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Angels now 2-8 on season after 5-0 loss

Saturday - 4/13/2013, 3:23am  ET

Houston Astros' Marwin Gonzalez is tagged out steals second by Los Angeles Angels second baseman Howard Kendrick during the sixth inning of a baseball game in Anaheim, Calif., Friday, April 12, 2013. (AP Photo/Chris Carlson)

JOE RESNICK
Associated Press

ANAHEIM, Calif. (AP) -- The pitching has been poor, the defense suspect and the offense spotty for the Los Angeles Angels.

And now, they're making mental mistakes on top of it.

Josh Hamilton forgot the number of outs in the ninth inning and was doubled up at first base on Mark Trumbo's foul pop to Houston catcher Jason Castro on Friday.

It was a fitting end to another frustrating night by the Angels, who extended their losing streak to five games with a 5-0 loss to the Astros.

"That's obviously a bad play. That's a mental mistake," manager Mike Scioscia said. "As perfect as players try to play, and as hard as they try to play, unfortunately mental mistakes are occasionally going to creep into the scenario. We've seen it from other teams, and unfortunately it got us tonight.

And Josh knows it. He's accountable. He knows he messed up. So we're going to move on. It's a mental mistake. It happens. It's obviously ugly when it happens, and we're going to move on. That's it."

The Angels, coming off a three-game sweep by Oakland, are off to a 2-8 start -- matching the worst in franchise history.

The inaugural 1961 club also lost eight of its first 10.

"This is a very long season, and as soon as you start pointing fingers and getting down, that's not going to help anybody," starter Tommy Hanson said. "I feel like maybe a couple of guys are pressing here and there, but we're going to be fine.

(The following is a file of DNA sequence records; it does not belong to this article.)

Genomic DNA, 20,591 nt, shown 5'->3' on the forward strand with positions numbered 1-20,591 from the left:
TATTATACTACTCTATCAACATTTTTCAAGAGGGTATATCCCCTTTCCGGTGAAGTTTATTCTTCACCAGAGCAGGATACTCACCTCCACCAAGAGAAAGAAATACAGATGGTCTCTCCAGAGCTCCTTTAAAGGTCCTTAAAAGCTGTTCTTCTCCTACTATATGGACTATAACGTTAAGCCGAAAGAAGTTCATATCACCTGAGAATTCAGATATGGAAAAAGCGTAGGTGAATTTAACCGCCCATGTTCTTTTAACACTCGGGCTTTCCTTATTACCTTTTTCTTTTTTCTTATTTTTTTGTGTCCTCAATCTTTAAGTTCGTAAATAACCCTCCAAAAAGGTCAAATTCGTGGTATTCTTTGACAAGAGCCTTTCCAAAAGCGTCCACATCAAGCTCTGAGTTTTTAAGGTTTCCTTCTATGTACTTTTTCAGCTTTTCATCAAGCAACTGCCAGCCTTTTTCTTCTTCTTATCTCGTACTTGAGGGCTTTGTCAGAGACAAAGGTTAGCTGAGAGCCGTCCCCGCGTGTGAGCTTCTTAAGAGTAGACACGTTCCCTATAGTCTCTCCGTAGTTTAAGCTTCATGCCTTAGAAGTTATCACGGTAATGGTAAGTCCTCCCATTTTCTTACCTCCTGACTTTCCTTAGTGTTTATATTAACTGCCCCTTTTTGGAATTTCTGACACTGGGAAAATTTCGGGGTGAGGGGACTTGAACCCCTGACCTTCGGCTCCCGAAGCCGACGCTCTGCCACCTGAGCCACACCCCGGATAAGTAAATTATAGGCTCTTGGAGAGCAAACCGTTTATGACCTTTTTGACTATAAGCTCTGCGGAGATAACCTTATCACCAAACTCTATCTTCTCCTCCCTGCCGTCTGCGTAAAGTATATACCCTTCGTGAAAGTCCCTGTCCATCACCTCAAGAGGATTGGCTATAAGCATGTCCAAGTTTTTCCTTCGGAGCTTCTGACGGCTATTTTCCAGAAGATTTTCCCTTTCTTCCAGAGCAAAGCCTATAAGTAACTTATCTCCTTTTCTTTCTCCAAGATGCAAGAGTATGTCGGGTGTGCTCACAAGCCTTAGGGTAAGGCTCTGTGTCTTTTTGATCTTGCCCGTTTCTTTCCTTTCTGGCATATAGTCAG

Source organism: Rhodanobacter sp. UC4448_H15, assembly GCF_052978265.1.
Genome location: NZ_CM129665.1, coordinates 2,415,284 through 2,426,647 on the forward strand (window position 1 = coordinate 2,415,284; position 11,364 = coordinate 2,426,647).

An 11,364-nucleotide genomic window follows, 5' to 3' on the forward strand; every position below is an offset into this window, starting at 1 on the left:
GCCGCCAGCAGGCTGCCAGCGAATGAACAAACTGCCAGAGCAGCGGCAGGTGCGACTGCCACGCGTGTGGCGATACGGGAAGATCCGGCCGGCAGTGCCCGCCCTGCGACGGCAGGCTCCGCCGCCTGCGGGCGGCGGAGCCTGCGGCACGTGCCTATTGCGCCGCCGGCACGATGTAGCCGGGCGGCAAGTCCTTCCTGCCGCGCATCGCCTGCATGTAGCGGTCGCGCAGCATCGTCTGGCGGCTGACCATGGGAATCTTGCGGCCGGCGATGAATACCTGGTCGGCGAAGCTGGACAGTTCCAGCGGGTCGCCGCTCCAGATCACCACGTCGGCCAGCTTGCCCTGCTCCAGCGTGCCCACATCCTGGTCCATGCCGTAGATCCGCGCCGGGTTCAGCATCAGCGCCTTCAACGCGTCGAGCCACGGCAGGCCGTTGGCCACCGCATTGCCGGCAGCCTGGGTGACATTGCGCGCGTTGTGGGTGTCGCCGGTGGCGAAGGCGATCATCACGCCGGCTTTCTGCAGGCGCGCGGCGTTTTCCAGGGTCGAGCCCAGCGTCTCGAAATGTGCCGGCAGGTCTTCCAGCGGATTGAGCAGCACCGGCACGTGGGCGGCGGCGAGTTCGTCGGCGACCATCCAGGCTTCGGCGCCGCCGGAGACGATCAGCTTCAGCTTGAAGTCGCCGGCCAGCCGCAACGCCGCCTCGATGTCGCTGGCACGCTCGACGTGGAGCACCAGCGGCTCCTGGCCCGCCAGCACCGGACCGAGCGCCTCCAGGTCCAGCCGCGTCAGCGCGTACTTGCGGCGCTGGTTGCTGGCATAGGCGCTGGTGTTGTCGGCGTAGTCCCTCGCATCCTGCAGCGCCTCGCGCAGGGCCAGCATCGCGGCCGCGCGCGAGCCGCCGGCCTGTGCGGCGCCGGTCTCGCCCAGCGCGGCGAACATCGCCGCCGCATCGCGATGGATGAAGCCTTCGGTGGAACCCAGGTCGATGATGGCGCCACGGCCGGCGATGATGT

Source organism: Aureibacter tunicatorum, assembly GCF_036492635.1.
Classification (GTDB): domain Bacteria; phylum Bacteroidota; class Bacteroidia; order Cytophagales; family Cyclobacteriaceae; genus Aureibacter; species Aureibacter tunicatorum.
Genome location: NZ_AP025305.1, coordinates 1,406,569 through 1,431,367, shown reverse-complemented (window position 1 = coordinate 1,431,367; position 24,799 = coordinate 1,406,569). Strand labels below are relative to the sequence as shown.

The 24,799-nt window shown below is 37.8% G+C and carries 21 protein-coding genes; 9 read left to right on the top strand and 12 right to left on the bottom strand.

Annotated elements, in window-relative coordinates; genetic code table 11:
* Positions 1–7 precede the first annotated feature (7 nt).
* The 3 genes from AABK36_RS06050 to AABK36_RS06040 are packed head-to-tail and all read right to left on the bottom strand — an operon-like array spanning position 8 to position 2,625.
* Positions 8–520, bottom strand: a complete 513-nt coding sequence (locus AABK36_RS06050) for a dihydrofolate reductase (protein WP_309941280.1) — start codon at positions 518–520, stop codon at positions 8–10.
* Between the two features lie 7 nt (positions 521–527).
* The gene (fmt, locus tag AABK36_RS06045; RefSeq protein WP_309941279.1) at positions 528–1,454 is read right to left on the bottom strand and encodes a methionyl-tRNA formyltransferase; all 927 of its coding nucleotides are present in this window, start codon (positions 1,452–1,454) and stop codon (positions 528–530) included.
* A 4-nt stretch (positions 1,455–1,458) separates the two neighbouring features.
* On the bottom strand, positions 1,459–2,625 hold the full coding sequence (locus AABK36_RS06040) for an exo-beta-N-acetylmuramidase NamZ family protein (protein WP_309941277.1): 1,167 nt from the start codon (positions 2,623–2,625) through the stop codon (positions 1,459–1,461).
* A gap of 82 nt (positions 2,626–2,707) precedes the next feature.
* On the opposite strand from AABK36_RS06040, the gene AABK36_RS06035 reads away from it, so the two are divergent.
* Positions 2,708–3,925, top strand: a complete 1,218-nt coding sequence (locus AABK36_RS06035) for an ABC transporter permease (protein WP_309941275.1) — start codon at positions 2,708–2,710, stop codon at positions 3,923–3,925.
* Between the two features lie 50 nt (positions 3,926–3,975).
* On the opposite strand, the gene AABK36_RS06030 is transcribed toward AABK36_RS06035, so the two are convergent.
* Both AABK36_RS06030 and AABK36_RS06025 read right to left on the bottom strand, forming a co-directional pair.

"I have no worries about this team, and I don't think the majority of this team does. I don't think there is one specific thing that has gone wrong. We're just not clicking yet. But once we do, I don't see anyone standing in our way."

Hanson (1-1) threw 108 pitches through five innings, giving up five runs, eight hits and two walks.

The Angels, who have a $148.5 million payroll, have had their starters struggle on this homestand.

Hanson, C.J. Wilson, Joe Blanton and Jason Vargas have allowed 20 earned runs, 34 hits, four homers and 10 walks in 21 2-3 innings.

Right-hander Jered Weaver is on the disabled list for at least a month because of a broken bone in his left arm.

So Garrett Richards will come out of the bullpen to make his first start of the season on Saturday night.

Hanson gave up hits to his first four batters and threw 27 pitches before retiring anyone.

Jose Altuve singled and came all the way home on a drive to right-center by Justin Maxwell, who was thrown out trying for a triple. TV replays showed that umpire Laz Diaz got the call wrong, as Luis Jimenez took the relay throw from second baseman Howie Kendrick and applied the tag after Maxwell's foot hit the bag.

Castro and Chris Carter followed with singles, and both runners advanced when Hanson attempted to pick off Castro and shortstop Brendan Harris mishandled the throw for an error. A full-count walk to Carlos Pena loaded the bases for J.D. Martinez, who struck out. But Rick Ankiel grounded a two-run single just past shortstop on Hanson's 35th pitch, giving Houston a 3-0 lead.

Bud Norris (2-1) pitched three-hit ball over seven innings, Ankiel had three RBIs and Maxwell hit his first home run of the season in the Astros' first meeting with the Angels as AL West rivals.

"It's going to be tough," Norris said. "They're no joke as a team. We all know they can do a lot of things, and we've got to do a lot of the little things to make sure we don't give them big innings. That's a tough lineup, and we know that."

Norris struck out five and walked two in his 100th big league start, helping the Astros win their third in a row after six straight losses.

Rookie manager Bo Porter used three relievers in the ninth to clinch the combined four-hitter.

Singles by Brendan Harris, Trumbo and Hank Conger were their only hits against Norris.

"He was pounding the zone," Scioscia said. "When you get a lead like that, that's what you like to see your pitcher do -- and he certainly did. He threw some sliders on off-counts. We did hit some balls hard, but they ran them down. For the most part, he was going to make us earn any hit in any opportunity we had, and unfortunately we couldn't get enough pressure on him."

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